“I think this is the best job to have right now. That is in part because this is the best law school in the world. And that is in part because we’re in a moment when law schools are particularly important and when lawyers are particularly important,” Gerken says.
Gerken, who serves as a Princeton University trustee, credits Princeton with spurring her interest in becoming an academic. “No one in my family is an academic, and Princeton opened my eyes to the fact that you can have a career focused on ideas,” she says.
After graduating summa cum laude with a concentration in history, Gerken won the prestigious Darrow Scholarship to attend the University of Michigan Law School. She then clerked for Judge Stephen Reinhardt of the Ninth Circuit and Justice David Souter of the United States Supreme Court. She remained in D.C. for nearly four years as an appellate lawyer at Jenner & Block.
While at Jenner & Block, Gerken rekindled her love of academia. A paper inspired by a debate she had with one of the firm’s partners ended up in the Harvard Law Review.
That article, “Understanding the Right to an Undiluted Vote,” launched her career as a constitutional law professor at Harvard Law School in 2000. Gerken then joined the faculty of Yale Law School in 2006, where she founded the “nationalist school of federalism” — a school of thought that believes in state power as a means to achieve a well-functioning national democracy.
Gerken’s award-winning career as an academic is not divorced from her work as a practitioner. She founded and supervises the San Francisco Affirmative Litigation Project, a partnership between the San Francisco City Attorney’s Office and Yale Law School that enables students to litigate innovative public-interest lawsuits. Gerken also served as a senior legal adviser to the Obama campaign in 2008 and 2012.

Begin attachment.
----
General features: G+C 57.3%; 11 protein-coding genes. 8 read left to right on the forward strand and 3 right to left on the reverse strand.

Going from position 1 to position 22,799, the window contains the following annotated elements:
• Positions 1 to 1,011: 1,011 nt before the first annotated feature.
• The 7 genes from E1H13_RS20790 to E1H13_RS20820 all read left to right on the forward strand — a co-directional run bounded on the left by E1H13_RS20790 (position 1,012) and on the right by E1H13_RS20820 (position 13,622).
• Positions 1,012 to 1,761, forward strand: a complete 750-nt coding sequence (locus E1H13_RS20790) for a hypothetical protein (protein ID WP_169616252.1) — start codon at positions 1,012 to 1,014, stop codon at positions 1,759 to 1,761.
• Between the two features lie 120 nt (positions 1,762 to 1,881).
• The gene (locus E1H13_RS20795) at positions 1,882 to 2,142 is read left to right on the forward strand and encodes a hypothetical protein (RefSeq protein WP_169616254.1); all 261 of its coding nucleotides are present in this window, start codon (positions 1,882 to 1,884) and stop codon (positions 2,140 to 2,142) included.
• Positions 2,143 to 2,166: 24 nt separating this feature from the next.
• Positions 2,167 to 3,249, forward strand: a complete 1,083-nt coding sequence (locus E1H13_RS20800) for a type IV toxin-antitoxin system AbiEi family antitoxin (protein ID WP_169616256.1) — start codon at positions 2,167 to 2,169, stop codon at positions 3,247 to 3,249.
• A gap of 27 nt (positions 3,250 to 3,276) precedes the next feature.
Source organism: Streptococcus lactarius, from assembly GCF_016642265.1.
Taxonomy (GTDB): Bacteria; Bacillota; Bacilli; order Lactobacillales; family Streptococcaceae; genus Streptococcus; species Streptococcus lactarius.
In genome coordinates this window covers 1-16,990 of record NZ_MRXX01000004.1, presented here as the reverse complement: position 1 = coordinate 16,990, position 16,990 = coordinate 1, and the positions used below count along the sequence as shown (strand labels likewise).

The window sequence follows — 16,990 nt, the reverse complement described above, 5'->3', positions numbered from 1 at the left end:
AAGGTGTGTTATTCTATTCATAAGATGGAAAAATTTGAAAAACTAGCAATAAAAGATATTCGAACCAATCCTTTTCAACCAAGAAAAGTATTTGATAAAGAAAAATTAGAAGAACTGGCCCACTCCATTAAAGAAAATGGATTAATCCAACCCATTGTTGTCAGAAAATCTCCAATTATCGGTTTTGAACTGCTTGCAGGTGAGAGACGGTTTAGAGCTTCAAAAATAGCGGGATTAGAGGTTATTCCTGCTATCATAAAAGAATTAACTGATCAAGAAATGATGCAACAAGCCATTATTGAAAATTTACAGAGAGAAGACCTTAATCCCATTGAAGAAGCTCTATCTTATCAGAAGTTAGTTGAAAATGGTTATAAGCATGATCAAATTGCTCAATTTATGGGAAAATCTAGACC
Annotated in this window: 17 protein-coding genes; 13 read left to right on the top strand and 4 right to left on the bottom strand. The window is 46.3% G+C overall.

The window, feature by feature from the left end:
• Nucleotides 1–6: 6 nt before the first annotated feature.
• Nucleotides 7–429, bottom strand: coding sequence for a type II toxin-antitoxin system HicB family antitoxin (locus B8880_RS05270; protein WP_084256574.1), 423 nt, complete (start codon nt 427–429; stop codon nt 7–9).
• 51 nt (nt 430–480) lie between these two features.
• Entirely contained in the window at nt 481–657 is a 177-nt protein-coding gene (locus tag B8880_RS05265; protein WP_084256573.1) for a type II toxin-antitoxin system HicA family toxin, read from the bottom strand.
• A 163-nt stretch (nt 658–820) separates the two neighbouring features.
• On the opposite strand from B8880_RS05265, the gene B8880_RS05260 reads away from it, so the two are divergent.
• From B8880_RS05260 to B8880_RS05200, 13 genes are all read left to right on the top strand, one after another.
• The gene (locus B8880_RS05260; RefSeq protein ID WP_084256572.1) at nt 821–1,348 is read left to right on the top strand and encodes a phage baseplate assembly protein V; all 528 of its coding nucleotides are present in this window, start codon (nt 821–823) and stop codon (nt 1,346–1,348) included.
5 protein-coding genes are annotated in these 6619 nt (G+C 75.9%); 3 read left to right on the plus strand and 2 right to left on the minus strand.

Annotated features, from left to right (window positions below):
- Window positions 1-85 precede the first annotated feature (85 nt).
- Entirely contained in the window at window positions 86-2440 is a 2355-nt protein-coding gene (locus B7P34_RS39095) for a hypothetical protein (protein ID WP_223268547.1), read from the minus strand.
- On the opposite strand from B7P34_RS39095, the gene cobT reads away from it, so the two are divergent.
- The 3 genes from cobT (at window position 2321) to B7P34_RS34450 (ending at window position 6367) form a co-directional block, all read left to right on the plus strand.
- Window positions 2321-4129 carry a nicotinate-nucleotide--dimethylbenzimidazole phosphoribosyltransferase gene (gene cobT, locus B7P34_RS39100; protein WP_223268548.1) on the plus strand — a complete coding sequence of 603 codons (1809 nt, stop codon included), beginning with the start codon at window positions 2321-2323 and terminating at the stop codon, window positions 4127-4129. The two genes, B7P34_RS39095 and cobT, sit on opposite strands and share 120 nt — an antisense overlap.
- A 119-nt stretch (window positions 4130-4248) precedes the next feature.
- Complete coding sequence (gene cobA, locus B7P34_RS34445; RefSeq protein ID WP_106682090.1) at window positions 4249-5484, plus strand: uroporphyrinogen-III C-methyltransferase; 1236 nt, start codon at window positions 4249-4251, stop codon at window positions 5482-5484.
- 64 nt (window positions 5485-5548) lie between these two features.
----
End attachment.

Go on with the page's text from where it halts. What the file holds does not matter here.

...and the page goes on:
“The qualities that make for a good academic are often the same qualities that make for a good lawyer: the ability to see outside yourself, the ability to imaginatively reconstruct the best argument for the side that you oppose, the ability to study the world and be in the world at the same time,” Gerken says.
In recent months, Yale Law School’s clinics have been featured in the New York Times and news broadcasts for resisting the Trump administration’s policies. One clinic helped file the initial lawsuit against President Trump’s immigration ban that led a Brooklyn federal judge to issue an emergency stay. Gerken supports Yale Law School’s efforts to defend the rule of law and protect the clinics’ clients.
“Rule-of-law values are nonpartisan, and they stretch across party lines. ... And they’re at the core of universities, as exemplified by the letter that [Yale University President] Peter Salovey and Chris Eisgruber [’83] signed,” Gerken says. “They’re also at the core of the legal profession. That’s how we should think about our relationship to the president’s administration over the next four years — we are assiduously nonpartisan but we will defend the values of our profession.”